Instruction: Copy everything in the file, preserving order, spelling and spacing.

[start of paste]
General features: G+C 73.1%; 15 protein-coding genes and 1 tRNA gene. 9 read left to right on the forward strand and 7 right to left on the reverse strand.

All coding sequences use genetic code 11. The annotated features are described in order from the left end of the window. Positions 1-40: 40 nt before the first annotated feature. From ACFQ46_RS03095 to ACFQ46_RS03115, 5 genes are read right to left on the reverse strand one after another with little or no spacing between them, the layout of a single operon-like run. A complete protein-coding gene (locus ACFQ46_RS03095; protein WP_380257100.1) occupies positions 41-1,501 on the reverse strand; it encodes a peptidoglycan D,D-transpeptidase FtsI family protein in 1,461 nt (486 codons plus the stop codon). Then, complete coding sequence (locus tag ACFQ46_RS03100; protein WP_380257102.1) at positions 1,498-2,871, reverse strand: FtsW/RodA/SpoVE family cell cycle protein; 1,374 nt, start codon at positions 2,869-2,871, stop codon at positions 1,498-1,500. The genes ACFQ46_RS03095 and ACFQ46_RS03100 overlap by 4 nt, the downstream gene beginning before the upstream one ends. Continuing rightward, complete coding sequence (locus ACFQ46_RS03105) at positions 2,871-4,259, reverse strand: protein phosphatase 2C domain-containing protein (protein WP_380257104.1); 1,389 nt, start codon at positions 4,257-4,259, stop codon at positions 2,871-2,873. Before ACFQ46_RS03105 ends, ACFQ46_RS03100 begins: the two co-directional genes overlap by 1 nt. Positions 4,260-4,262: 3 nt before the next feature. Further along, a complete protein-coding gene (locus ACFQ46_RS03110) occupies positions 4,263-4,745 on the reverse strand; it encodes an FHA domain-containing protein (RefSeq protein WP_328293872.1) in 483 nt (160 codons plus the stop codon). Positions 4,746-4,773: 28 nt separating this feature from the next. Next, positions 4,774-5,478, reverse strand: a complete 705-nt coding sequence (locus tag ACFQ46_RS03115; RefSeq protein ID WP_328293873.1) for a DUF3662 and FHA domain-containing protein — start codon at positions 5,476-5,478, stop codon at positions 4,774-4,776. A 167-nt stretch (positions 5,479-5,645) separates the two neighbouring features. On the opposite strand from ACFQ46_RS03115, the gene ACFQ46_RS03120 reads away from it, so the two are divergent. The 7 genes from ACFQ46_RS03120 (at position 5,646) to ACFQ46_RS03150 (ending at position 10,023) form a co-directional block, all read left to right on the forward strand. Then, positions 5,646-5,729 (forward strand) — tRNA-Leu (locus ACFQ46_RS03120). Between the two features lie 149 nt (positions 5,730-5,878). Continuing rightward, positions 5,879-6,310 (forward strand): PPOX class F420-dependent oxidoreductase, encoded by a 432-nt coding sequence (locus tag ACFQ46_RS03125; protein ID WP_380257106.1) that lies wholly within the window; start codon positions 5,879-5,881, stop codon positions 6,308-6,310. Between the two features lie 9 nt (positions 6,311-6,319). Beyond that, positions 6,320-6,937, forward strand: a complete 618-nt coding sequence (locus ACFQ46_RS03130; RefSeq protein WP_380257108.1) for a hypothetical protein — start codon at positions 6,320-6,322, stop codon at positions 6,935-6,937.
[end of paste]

General features: G+C 73.1%; 15 protein-coding genes and 1 tRNA gene. 9 read left to right on the forward strand and 7 right to left on the reverse strand.

All coding sequences use genetic code 11. The annotated features are described in order from the left end of the window. Positions 1-40: 40 nt before the first annotated feature. From ACFQ46_RS03095 to ACFQ46_RS03115, 5 genes are read right to left on the reverse strand one after another with little or no spacing between them, the layout of a single operon-like run. A complete protein-coding gene (locus ACFQ46_RS03095; protein WP_380257100.1) occupies positions 41-1,501 on the reverse strand; it encodes a peptidoglycan D,D-transpeptidase FtsI family protein in 1,461 nt (486 codons plus the stop codon). Then, complete coding sequence (locus tag ACFQ46_RS03100; protein WP_380257102.1) at positions 1,498-2,871, reverse strand: FtsW/RodA/SpoVE family cell cycle protein; 1,374 nt, start codon at positions 2,869-2,871, stop codon at positions 1,498-1,500. The genes ACFQ46_RS03095 and ACFQ46_RS03100 overlap by 4 nt, the downstream gene beginning before the upstream one ends. Continuing rightward, complete coding sequence (locus ACFQ46_RS03105) at positions 2,871-4,259, reverse strand: protein phosphatase 2C domain-containing protein (protein WP_380257104.1); 1,389 nt, start codon at positions 4,257-4,259, stop codon at positions 2,871-2,873. Before ACFQ46_RS03105 ends, ACFQ46_RS03100 begins: the two co-directional genes overlap by 1 nt. Positions 4,260-4,262: 3 nt before the next feature. Further along, a complete protein-coding gene (locus ACFQ46_RS03110) occupies positions 4,263-4,745 on the reverse strand; it encodes an FHA domain-containing protein (RefSeq protein WP_328293872.1) in 483 nt (160 codons plus the stop codon). Positions 4,746-4,773: 28 nt separating this feature from the next. Next, positions 4,774-5,478, reverse strand: a complete 705-nt coding sequence (locus tag ACFQ46_RS03115; RefSeq protein ID WP_328293873.1) for a DUF3662 and FHA domain-containing protein — start codon at positions 5,476-5,478, stop codon at positions 4,774-4,776. A 167-nt stretch (positions 5,479-5,645) separates the two neighbouring features. On the opposite strand from ACFQ46_RS03115, the gene ACFQ46_RS03120 reads away from it, so the two are divergent. The 7 genes from ACFQ46_RS03120 (at position 5,646) to ACFQ46_RS03150 (ending at position 10,023) form a co-directional block, all read left to right on the forward strand. Then, positions 5,646-5,729 (forward strand) — tRNA-Leu (locus ACFQ46_RS03120). Between the two features lie 149 nt (positions 5,730-5,878). Continuing rightward, positions 5,879-6,310 (forward strand): PPOX class F420-dependent oxidoreductase, encoded by a 432-nt coding sequence (locus tag ACFQ46_RS03125; protein ID WP_380257106.1) that lies wholly within the window; start codon positions 5,879-5,881, stop codon positions 6,308-6,310. Between the two features lie 9 nt (positions 6,311-6,319). Beyond that, positions 6,320-6,937, forward strand: a complete 618-nt coding sequence (locus ACFQ46_RS03130; RefSeq protein WP_380257108.1) for a hypothetical protein — start codon at positions 6,320-6,322, stop codon at positions 6,935-6,937.